Wednesday, 19 January 2011

Penang Pulau Jerejak's RM30million Loss


No time limit for Pulau Jerejak report, says PAC

January 19, 2011

Azmi said a formal request has been sent to the A-G. — file pic

KUALA LUMPUR, Jan 19 — The Public Accounts Committee (PAC) said that it will not set a deadline for the Auditor-General’s (A-G) report on the Pulau Jerejak island resort development, which Penang claims has cost the state RM30 million. Its chairman, Datuk Seri Azmi Khalid, confirmed that PAC has agreed to formalise the request today to the A-G.

“The committee has agreed today to get the Auditor-General to give us some info into what is going on in Pulau Jerejak. So the Auditor-General will have to do the auditing before giving it (the report) to PAC.
“We have not given a timeline. We don’t give them timeline,” he told reporters after chairing PAC meeting in parliament here.

The 362ha island off the eastern coast of Penang once served as a penal and leper colony but was turned into a resort by a joint-venture company approved by former Barisan Nasional (BN) Chief Minister Tan Sri Dr Koh Tsu Koon.

The remodelled island is now run by Tropical Island Resort (TIR), which owes the state RM10.6 million in unpaid land premium. UDA holds a 51 per cent stake in TIR with the balance owned by state-owned Penang Development Corporation (PDC).

Penang Chief Minister Lim Guan Eng, who is also PDC chairman, said besides the outstanding premium payments, the project had also caused the state agency to suffer a RM19 million loss which it cannot recoup.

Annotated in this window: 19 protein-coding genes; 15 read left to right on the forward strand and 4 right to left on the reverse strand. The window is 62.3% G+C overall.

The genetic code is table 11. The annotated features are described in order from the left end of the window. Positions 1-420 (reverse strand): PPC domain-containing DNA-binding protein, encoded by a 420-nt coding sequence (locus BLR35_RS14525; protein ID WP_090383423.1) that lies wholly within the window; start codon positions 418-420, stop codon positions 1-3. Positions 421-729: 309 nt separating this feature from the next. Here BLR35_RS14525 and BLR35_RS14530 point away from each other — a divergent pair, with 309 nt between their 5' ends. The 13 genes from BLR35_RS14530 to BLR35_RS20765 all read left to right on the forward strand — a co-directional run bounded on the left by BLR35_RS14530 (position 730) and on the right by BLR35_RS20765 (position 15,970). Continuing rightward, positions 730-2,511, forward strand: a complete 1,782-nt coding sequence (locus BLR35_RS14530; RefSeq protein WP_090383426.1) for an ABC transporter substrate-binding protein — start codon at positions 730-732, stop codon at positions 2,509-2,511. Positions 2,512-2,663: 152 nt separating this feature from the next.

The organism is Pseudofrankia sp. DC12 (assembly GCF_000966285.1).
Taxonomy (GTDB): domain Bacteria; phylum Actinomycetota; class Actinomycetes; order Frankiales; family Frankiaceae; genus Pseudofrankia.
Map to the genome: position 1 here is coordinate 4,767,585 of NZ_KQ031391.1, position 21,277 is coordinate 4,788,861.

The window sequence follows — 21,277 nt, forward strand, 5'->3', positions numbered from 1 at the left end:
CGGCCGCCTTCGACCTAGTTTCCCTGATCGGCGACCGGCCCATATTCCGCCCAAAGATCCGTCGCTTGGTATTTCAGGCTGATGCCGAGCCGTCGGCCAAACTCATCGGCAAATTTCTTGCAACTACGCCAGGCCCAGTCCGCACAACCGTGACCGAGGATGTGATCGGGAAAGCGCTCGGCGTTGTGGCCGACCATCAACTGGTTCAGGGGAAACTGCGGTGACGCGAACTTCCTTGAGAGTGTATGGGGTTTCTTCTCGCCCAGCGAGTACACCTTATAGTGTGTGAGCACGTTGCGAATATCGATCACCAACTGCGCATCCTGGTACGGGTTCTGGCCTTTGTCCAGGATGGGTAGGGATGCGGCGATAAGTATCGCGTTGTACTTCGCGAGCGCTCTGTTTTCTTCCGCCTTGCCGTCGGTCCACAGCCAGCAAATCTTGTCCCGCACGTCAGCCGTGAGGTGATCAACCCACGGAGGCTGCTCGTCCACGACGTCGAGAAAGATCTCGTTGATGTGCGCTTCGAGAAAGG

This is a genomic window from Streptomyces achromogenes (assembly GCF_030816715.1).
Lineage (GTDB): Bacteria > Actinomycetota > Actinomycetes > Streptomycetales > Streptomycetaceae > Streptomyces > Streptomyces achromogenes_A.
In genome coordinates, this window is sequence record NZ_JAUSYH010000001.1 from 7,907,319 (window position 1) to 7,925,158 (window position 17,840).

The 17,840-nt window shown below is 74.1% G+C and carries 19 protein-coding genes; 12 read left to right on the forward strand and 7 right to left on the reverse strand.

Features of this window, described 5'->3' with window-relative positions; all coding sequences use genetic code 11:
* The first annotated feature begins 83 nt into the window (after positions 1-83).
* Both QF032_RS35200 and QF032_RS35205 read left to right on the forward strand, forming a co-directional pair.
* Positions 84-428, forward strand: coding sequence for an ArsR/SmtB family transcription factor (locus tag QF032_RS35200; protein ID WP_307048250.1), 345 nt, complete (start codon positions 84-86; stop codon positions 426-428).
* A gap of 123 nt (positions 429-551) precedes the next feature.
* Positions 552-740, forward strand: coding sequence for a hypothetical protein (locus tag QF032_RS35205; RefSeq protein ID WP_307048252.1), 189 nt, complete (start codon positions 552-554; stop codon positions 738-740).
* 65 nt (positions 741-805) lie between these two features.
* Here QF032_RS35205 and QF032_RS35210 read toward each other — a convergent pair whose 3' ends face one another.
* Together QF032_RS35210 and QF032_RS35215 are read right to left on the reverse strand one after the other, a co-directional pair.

Lim also said almost all usable land on the former leper colony had been handed over to UDA during Koh’s 15-year tenure as chief minister.

He was quoted in the local media today as saying the state government was willing to buy UDA’s stake in TIR if the federal agency paid for the land and land premium.

Earlier, Azmi had chaired an inquiry on Penang Port for malpractice and irregularities as underlined in the recent Auditor-General’s 2009 report.

Azmi said that the PAC was satisfied with the explanation given by the port’s chief executive officer, Datuk Ahmad Ibni Hajar, but refused to divulge any details under Dewan Rakyat’s Standing Order 85.
The Standing Order stipulates that any statement recorded before the legislative committee must be embargoed until its final report is tabled before Parliament.

Penang Port is a wholly government-owned subsidiary under the Finance Ministry.

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